So what prompted Wednesday’s Twitter tirade from Richie Incognito?
Incognito, who stopped tweeting but didn’t stop talking, told Mike Silver of NFL Network that Incognito is frustrated by the ongoing delay in the issuance of Ted Wells’ report.
“I talked to Richie Incognito about an hour ago and he’s very angry at this point,” Silver said on Total Access. “He feels like four months of being in limbo has taken its toll on him personally. He strongly refutes Jonathan Martin’s allegations and he told me ‘I wanted to get my side out there before the Ted Wells report is issued.'”
If Incognito is so confident he’ll be exonerated, why did he feel the need to pre-empt the Wells report? It could be that Incognito is starting to sense, based on the ongoing delay, that he won’t like the findings and conclusions in the report.
Or it could be that Incognito simply can’t help himself. Apart from the possible connection between banging on Wells’ door for his report and the ultimate (and perhaps revised at the last minute) contents of it, Incognito needs to convince the other 31 teams to give him another chance. He needs to be on his best behavior.
And maybe some teams will wonder whether what we saw on Wednesday really was his best behavior.
Incognito eventually demonstrated better behavior by deleting the tweet in which he referred any further questions to his lawyer, Mark Schamel . . . and provided Schamel’s phone number. It seemed at the time that Schamel had told Richie to shut up, that Richie didn’t want to shut up, and that Richie posted Schamel’s phone number as a not-so-subtle protest to the advice Schamel had given.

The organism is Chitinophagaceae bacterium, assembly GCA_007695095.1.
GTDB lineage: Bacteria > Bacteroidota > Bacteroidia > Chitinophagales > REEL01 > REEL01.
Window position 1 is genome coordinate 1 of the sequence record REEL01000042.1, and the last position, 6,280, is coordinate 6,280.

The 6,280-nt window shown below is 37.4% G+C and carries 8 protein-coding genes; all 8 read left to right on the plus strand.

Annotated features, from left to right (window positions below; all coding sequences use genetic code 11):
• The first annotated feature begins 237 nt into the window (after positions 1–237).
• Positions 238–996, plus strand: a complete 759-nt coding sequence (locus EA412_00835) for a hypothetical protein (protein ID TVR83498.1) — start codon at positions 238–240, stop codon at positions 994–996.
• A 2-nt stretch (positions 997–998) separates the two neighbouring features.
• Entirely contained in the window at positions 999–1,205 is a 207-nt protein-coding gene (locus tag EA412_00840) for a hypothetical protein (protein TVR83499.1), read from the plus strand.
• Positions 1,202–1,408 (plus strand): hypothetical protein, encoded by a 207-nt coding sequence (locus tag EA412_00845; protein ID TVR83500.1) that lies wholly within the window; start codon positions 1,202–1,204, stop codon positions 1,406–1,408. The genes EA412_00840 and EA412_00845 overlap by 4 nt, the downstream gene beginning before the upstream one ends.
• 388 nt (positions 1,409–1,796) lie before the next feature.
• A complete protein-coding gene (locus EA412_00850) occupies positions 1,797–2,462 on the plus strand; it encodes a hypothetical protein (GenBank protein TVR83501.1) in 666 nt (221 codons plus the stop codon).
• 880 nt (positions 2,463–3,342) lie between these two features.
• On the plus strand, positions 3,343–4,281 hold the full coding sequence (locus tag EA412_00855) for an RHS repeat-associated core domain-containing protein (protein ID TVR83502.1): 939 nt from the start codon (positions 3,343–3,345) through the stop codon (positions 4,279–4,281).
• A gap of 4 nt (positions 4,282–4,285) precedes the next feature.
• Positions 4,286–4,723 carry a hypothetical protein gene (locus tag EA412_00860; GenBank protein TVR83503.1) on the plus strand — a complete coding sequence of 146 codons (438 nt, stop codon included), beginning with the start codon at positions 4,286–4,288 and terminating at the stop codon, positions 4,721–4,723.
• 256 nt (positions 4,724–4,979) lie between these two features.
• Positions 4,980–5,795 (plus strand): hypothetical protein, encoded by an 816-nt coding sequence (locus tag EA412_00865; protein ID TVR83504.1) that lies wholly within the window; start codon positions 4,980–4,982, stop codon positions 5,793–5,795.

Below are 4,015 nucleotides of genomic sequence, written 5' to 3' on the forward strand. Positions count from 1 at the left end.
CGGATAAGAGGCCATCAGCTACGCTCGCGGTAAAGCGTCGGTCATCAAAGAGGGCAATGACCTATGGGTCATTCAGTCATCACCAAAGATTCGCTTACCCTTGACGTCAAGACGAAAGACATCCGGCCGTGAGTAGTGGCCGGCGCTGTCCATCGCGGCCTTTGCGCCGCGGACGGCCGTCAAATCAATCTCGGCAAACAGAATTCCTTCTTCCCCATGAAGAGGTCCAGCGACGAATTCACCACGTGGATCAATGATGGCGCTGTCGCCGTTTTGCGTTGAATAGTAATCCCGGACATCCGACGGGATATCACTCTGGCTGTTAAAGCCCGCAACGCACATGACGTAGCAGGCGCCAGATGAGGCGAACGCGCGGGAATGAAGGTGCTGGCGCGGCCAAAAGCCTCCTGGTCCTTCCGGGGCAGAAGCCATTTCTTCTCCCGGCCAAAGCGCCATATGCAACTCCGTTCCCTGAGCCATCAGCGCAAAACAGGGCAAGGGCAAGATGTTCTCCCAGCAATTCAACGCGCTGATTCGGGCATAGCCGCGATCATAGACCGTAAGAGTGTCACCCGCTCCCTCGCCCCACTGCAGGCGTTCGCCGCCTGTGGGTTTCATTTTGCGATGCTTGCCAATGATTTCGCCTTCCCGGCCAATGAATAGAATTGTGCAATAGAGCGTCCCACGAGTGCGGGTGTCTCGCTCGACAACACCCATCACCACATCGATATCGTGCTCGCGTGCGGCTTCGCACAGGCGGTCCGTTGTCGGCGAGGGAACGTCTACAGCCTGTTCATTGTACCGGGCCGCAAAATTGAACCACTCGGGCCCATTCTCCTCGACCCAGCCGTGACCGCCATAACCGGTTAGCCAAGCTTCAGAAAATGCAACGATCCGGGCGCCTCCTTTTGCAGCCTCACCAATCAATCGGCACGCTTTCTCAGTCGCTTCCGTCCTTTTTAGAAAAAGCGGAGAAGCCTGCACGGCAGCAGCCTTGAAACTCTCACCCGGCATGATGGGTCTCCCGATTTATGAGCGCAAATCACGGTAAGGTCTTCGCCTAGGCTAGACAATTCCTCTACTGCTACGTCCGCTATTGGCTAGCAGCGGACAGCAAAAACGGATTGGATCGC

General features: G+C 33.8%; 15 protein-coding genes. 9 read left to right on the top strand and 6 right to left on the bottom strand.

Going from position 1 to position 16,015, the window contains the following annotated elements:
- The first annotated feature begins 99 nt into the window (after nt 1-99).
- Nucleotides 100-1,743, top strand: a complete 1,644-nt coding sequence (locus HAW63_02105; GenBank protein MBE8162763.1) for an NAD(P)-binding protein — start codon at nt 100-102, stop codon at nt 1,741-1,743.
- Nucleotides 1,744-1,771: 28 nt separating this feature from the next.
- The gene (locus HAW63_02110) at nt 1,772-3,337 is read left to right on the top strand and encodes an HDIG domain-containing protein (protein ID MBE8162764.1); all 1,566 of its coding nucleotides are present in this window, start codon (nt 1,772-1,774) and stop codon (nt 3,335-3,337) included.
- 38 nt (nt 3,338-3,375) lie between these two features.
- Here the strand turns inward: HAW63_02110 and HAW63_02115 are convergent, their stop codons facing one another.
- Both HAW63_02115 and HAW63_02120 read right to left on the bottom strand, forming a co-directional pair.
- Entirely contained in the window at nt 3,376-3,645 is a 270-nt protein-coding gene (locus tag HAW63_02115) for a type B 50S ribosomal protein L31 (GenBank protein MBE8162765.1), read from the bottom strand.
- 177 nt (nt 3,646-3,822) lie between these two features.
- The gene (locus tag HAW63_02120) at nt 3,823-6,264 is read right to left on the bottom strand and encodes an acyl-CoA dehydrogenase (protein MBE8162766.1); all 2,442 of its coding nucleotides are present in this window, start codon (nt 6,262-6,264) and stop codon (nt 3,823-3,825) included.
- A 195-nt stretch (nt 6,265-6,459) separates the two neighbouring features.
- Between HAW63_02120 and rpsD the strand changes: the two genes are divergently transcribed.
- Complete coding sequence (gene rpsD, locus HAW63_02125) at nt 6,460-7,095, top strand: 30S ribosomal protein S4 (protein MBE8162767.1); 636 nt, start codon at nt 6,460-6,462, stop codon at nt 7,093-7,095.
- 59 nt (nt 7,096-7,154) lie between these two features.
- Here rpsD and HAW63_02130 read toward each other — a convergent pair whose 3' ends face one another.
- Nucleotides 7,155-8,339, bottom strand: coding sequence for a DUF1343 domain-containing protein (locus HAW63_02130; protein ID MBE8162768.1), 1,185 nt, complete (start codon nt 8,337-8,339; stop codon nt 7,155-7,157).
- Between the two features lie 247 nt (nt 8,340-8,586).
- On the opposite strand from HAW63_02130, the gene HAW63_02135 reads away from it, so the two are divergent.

Incognito, who supposedly was done talking with the tweet that disclosed his lawyer’s phone number, had more to say to Silver via text: “The facts clearly show the allegations are false and there was no bullying. Just banter both ways between two good friends. I intend to do as I always have: focus on doing the best job I can for my team and fans and helping my team win.'”
Incognito then said he’ll have no further comment until Wells’ report is issued. After that, count on Incognito to comment loudly, regardless of the outcome and any advice he receives on what he should and shouldn’t say.
Until then, Incognito’s final last word was the hashtag that has become his trademark: #FreeINCOGNITO.